Improving Muscular Strength & Hypertrophy

William Smith is the President / CEO and Founder of the INTRAFITT Corporation which was established in California in 1992. Will has won more than twenty-eight bodybuilding championships and is also known for his role as “THUNDER” on television’s American Gladiator between 1990 – 1992. He is a National and International Speaker on Performance Nutrition and Exercise Science.

Dear Friends,

As a general rule, muscles that are trained close to their force generating capacity will increase in both size and strength.  The various types of contractions that may be applied in order to accomplish this objective include:

Isotonic Contractions: require the use of standard weight lifting equipment
Isometric Contractions: require the use of immovable bars, handles, etc.
Isokinetic Contractions: require the use of special mechanical devices

Although each of the above contractions are effective for both strengthening muscles and producing muscular growth, it is important to point out that muscular development is ultimately dependent on two factors: 1) The degree of overload (amount of resistance used) and 2) The corresponding force that a muscle must generate in order to overcome the  resistance.  Equally important is the fact that an increase in muscular size and strength is NOT climactically dependent on the specific strength training method or protocol used.

The most common type of contraction used to strength and condition muscles involves isotonic exercises that require the use of standard weight lifting equipment.  During this particular contraction, the muscles are subjected to a varying resistance that changes throughout the entire range of motion and results in two types of “sub contractions”.  These include:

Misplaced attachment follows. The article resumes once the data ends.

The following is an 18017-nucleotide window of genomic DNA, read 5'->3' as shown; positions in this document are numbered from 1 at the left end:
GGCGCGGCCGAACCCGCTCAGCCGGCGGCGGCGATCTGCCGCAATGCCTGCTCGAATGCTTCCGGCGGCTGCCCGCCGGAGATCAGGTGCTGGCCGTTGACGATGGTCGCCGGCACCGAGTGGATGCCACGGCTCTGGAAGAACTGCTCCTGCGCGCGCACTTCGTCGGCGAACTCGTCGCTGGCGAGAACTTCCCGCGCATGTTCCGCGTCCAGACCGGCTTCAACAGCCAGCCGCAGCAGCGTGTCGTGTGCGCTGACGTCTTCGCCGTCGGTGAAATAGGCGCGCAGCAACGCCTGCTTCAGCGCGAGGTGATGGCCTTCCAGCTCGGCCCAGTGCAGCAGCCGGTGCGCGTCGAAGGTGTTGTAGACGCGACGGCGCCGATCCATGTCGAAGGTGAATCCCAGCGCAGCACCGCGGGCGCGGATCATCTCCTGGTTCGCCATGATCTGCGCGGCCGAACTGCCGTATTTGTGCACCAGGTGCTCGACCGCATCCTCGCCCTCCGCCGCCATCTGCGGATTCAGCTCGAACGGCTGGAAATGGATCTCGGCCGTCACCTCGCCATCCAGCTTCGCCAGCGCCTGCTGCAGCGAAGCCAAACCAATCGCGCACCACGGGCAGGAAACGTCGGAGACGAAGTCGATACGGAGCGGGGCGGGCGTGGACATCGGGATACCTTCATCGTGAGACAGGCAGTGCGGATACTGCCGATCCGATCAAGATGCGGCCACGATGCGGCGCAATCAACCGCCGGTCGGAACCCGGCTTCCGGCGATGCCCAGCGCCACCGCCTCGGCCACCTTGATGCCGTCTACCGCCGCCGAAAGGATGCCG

Picture 2: A Concentric Contraction causes muscles to become shorter as they contract and

Picture 3 is an Eccentric Contraction that causes muscles to become longer while developing tension.

At another time we will discuss the applied sciences of  isotonic training, one of which is referred to as “Full Range Contractions”.  It has been postulated that full range voluntary contractions play an intrinsic role in the development of muscular strength and hypertrophy while minimizing the total time, volume, and frequency associated with conventional strength training applications.

Furthermore, the use of Full Range Contractions during strength training can dramatically reduce the risk of injuries to the tendons, ligaments, joints and/or muscles.

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